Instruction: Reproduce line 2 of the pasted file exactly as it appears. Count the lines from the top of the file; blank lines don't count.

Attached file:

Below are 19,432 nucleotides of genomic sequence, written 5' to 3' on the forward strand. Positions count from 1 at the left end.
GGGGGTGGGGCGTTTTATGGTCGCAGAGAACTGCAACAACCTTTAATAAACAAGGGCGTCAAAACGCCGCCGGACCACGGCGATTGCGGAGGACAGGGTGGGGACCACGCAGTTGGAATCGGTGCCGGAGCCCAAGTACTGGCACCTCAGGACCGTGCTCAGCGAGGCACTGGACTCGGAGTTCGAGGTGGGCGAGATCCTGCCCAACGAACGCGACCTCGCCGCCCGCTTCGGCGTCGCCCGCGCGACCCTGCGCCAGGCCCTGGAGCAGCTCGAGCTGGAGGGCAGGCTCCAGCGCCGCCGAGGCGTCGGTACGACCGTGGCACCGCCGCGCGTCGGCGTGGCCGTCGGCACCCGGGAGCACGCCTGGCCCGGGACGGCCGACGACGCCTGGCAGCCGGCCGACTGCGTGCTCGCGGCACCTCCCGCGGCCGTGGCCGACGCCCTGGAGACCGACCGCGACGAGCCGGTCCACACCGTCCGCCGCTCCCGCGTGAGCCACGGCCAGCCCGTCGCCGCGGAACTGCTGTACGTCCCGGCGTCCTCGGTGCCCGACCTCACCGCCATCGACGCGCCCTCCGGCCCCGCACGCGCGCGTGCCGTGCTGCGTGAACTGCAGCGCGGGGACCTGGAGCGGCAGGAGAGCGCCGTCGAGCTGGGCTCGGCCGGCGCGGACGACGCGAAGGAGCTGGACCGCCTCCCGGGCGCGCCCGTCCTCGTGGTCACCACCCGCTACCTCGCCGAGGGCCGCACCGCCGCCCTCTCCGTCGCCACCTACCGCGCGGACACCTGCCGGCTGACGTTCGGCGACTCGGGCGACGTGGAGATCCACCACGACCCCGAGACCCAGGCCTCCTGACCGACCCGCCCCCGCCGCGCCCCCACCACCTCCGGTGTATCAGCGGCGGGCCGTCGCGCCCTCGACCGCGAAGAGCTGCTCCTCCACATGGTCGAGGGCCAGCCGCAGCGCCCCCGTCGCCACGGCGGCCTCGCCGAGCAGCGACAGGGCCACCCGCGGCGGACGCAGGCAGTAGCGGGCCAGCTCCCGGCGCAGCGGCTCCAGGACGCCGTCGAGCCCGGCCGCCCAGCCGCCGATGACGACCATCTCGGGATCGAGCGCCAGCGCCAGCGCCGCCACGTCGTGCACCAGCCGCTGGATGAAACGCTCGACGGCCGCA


GGGGGTGGGGCGTTTTATGGTCGCAGAGAACTGCAACAACCTTTAATAAACAAGGGCGTCAAAACGCCGCCGGACCACGGCGATTGCGGAGGACAGGGTGGGGACCACGCAGTTGGAATCGGTGCCGGAGCCCAAGTACTGGCACCTCAGGACCGTGCTCAGCGAGGCACTGGACTCGGAGTTCGAGGTGGGCGAGATCCTGCCCAACGAACGCGACCTCGCCGCCCGCTTCGGCGTCGCCCGCGCGACCCTGCGCCAGGCCCTGGAGCAGCTCGAGCTGGAGGGCAGGCTCCAGCGCCGCCGAGGCGTCGGTACGACCGTGGCACCGCCGCGCGTCGGCGTGGCCGTCGGCACCCGGGAGCACGCCTGGCCCGGGACGGCCGACGACGCCTGGCAGCCGGCCGACTGCGTGCTCGCGGCACCTCCCGCGGCCGTGGCCGACGCCCTGGAGACCGACCGCGACGAGCCGGTCCACACCGTCCGCCGCTCCCGCGTGAGCCACGGCCAGCCCGTCGCCGCGGAACTGCTGTACGTCCCGGCGTCCTCGGTGCCCGACCTCACCGCCATCGACGCGCCCTCCGGCCCCGCACGCGCGCGTGCCGTGCTGCGTGAACTGCAGCGCGGGGACCTGGAGCGGCAGGAGAGCGCCGTCGAGCTGGGCTCGGCCGGCGCGGACGACGCGAAGGAGCTGGACCGCCTCCCGGGCGCGCCCGTCCTCGTGGTCACCACCCGCTACCTCGCCGAGGGCCGCACCGCCGCCCTCTCCGTCGCCACCTACCGCGCGGACACCTGCCGGCTGACGTTCGGCGACTCGGGCGACGTGGAGATCCACCACGACCCCGAGACCCAGGCCTCCTGACCGACCCGCCCCCGCCGCGCCCCCACCACCTCCGGTGTATCAGCGGCGGGCCGTCGCGCCCTCGACCGCGAAGAGCTGCTCCTCCACATGGTCGAGGGCCAGCCGCAGCGCCCCCGTCGCCACGGCGGCCTCGCCGAGCAGCGACAGGGCCACCCGCGGCGGACGCAGGCAGTAGCGGGCCAGCTCCCGGCGCAGCGGCTCCAGGACGCCGTCGAGCCCGGCCGCCCAGCCGCCGATGACGACCATCTCGGGATCGAGCGCCAGCGCCAGCGCCGCCACGTCGTGCACCAGCCGCTGGATGAAACGCTCGACGGCCGCA